Sunday, February 22, 2009

Bebop pedals revisited

I've used the Bebop SL pedals for quite a few months now, and have put probably around 3,000 miles on them. Most of these miles are commuting down a flat path to and from work. I've also gone on a few century rides to Bear Mountain.

I think they are good pedals. I don't think they are great pedals. There are some very serious drawbacks to the bebops which I ignored at first, but now have come back to haunt me forcing me to remove them from my Redline.

The low stack height creates a problem I think will eliminate them from all but the most die hard fan who uses mountain bike shoes. I've yet to use them with road shoes, but will have the opportunity when an adapter arrives some time next week. I originally used the bebops with Lake mountain bike shoes and was forced to trim a rather significant chunk of rubber from both shoes where the spindle travels beneath the shoe. Recently, I bought a new pair of commuter shoes which have Vibram tread similar to a light hiking boot. I thought I would be able to get away with no trimming since the shoes did not have the massive lugs like the Lake shoes, but, unfortunately, I was wrong. The spd part of the Shimano shoe is set quite deep so you can actually consider walking around without sounding like a tap dancer. Good for most every pedal besides the bebop. I bought a tool at the hardware store which is for shaving down rubber tires, etc hoping to grind down the tread some. It turns out the Vibram sole is ridiculously tough stuff. I gave up after 15 minutes. I think the only thing that would work on them is a grinder. After the frustration of wasting $10 for the tool and time spent scraping away settled in, I started thinking why the heck should I have to grind my brand new, nice vibram soles down to accommodate a stupid pedal??? They are good pedals, but they aren't that much better than the numerous other models out there in the market. So, off they go in to a plastic bag for storage.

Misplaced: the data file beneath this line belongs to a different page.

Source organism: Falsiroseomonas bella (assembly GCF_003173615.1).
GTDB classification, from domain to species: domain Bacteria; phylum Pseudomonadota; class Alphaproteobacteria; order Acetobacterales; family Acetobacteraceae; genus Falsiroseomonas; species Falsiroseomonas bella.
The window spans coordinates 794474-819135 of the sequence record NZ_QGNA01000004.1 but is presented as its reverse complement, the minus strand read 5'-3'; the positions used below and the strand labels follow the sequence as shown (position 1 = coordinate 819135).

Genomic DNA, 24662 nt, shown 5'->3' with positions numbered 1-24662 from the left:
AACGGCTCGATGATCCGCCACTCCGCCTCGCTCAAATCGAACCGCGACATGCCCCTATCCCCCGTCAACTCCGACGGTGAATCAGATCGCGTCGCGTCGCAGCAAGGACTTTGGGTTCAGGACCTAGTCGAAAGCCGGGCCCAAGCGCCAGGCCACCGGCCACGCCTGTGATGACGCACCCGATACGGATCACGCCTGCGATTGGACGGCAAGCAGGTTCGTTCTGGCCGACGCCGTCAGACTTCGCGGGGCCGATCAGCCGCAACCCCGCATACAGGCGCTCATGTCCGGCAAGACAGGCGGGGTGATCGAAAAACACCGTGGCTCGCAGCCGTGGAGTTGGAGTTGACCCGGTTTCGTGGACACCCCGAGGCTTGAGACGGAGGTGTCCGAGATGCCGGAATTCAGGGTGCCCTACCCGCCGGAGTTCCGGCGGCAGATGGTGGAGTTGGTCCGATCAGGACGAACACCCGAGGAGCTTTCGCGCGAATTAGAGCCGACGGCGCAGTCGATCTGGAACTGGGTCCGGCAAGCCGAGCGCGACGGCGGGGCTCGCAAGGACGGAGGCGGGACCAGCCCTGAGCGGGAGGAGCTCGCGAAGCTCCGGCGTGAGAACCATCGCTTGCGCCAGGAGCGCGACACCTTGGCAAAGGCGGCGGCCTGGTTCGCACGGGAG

Temporarily, I'm using my old crank brothers egg beaters. They don't require trimming, and are extremely simple to mount and clip in. They are heavier, don't offer free float, and have a far less durable and smaller cleat. They work though and don't ruin my fancy commuter shoes!


Anonymous said...

You obvioulsy aren't too handy with tools.

I have installed these cleats on two pairs of Lake MX 300s with Vibram soles - no big deal. Don't grind - cut!! Use a sharp utility knife and simply cut the sole to fit - it takes all of 5 minutes.

Sean Smith said...

Lack of tools, poor work area (none) and at the time, inexperience, would be more accurate.

I'm road racing now, but were I mtb'ing, the fact is, I would never consider these pedals although I was told by the company earlier this year they have something to add stack height so trimming is not necessary.

Having to cut your sole is silly when there are other options that work as good or better and are just as light or lighter.

djconnel said...

Old post but still good. I like the low stack height. A simple solution is to ask a bike shop to install them. Low stack is considered ergonomically advantageous, even if the difference is small.